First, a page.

You could tell from the first game that Wake wasn't going to have a single thing to offer opposing defenses. The Deacs took a 7-0 lead on ULM because of a blocked punt recovered in the end zone but went three-and-out on four of their first five possessions (the other possession: a six-and-out that featured one first down). A 22-yard pass set up a field goal near the end of the first half, but not another Wake possession gained more than 16 yards.

Wake gained 94 yards against ULM, 1.9 per play, and ULM won because of a pick six and a late-game drive against an exhausted defense. The Demon Deacons managed five first downs against a defense that ranked 62nd in Def. S&P+. They had no way of pushing the Warhawks off of the ball, the receivers were able to make nothing happen after rare completions, and Wake's freshman quarterback got sacked six times in 28 pass attempts.

Not every performance was that bad, but Wake managed to to average more than 4.1 yards per play just three times -- against Gardner-Webb, Army (the second-worst defense in FBS according to Def. S&P+), and Duke. The passing game had semi-efficient moments, but the run game ... damn ... I didn't realize a run game could be this bad. In about 19 carries per game, Wake running backs managed to gain five or more yards in about four of them. That put infinite pressure on a true freshman quarterback.

Experience increases, but athleticism doesn't. With a sophomore quarterback, two sophomore running backs, a receiving corps featuring sophomores and juniors, and a line that boasts up to four sophomore or junior starters, this is still a young offense, one that stands to improve. But if there's a lack of pure talent, the ceiling will remain pretty low.

And the scary part of how bad Wake looked wasn't how bad the Deacs looked in the present tense -- it was how little hope there was for improvement.

Quarterback

Note: players in bold below are 2015 returnees. Players in italics are questionable with injury/suspension.

Player Ht, Wt 2015
Year
Rivals 247 Comp. Comp Att Yards TD INT Comp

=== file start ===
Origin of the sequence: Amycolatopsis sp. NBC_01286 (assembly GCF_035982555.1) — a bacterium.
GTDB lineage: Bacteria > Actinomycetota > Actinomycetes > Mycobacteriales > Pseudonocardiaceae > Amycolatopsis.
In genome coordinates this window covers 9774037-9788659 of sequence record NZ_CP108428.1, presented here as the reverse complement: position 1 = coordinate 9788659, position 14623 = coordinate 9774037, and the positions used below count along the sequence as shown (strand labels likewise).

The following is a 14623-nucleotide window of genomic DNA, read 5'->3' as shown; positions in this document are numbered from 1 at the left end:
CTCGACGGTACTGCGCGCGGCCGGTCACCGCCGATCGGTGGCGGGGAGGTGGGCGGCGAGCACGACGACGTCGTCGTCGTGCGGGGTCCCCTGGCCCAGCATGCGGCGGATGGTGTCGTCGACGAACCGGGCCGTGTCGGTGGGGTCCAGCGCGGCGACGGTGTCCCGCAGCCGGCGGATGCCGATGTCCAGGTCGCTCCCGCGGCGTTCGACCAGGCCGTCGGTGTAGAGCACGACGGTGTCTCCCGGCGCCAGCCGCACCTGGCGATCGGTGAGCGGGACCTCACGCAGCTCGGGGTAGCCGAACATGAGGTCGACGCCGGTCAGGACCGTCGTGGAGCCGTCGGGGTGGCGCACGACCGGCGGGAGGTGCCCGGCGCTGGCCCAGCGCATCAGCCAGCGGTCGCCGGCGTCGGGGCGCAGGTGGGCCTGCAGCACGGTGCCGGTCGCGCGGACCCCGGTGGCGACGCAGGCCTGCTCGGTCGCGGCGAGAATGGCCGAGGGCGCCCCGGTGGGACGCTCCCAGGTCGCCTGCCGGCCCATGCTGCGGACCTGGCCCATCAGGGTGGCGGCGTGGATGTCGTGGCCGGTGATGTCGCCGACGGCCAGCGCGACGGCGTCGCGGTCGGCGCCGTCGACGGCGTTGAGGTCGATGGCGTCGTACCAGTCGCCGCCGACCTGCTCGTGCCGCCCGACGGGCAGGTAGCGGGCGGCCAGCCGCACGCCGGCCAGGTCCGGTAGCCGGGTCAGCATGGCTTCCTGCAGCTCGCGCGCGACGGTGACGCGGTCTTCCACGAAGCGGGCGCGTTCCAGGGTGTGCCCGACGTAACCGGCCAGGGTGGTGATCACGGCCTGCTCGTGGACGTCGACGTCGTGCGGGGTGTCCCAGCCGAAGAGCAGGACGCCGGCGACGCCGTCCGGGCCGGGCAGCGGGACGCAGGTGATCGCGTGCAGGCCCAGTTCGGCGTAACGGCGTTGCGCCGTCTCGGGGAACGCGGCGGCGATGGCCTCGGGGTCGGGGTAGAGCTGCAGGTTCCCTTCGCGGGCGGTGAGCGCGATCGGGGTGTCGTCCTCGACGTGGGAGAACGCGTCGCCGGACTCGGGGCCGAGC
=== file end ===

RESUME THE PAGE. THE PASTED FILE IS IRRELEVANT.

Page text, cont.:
Rate
Sacks Sack Rate Yards/
Att.
John Wolford 6'1, 205 So. 3 stars (5.5) 0.8435 214 367 2037 12 14 58.3% 55 13.0% 4.2
Tyler Cameron
10 16 55 0 0 62.5% 3 15.8% 1.1
Kyle Driscoll 6'1, 190 RSFr. NR NR
Kendall Hinton 6'0, 185 Fr. 3 stars (5.6) 0.8528
Kyle Kearns 6'2, 190 Fr. 4 stars (5.8) 0.8677

4. If last year didn't ruin John Wolford, nothing will

John Wolford survived and is evidently coming back for his sophomore season. That is a success story. To say Wolford was thrown into the deep end is to ruin that cliché for any future use; a three-star true freshman, Wolford was asked by Clawson and coordinator Warren Ruggiero to start from the first day in the hope that early struggle would lead to future success.

That always looks good on paper, but when you get sacked 55 times and throw 14 interceptions, that can derail whatever you are envisioning. With no line and receivers that lacked separation, Wolford was asked to do too much, and his performance was predictably awful.

If there's hope, it's that his final game might have been his best. Against Duke in a 41-21 loss, he completed 24 of 36 passes (67 percent) for 251 yards, three scores, and no picks. Yes, he was also sacked four times (that goes without saying) and only averaged 5.8 yards per pass attempt, but improvement is improvement. The fact that he was still standing and playing well was a wonderful sign.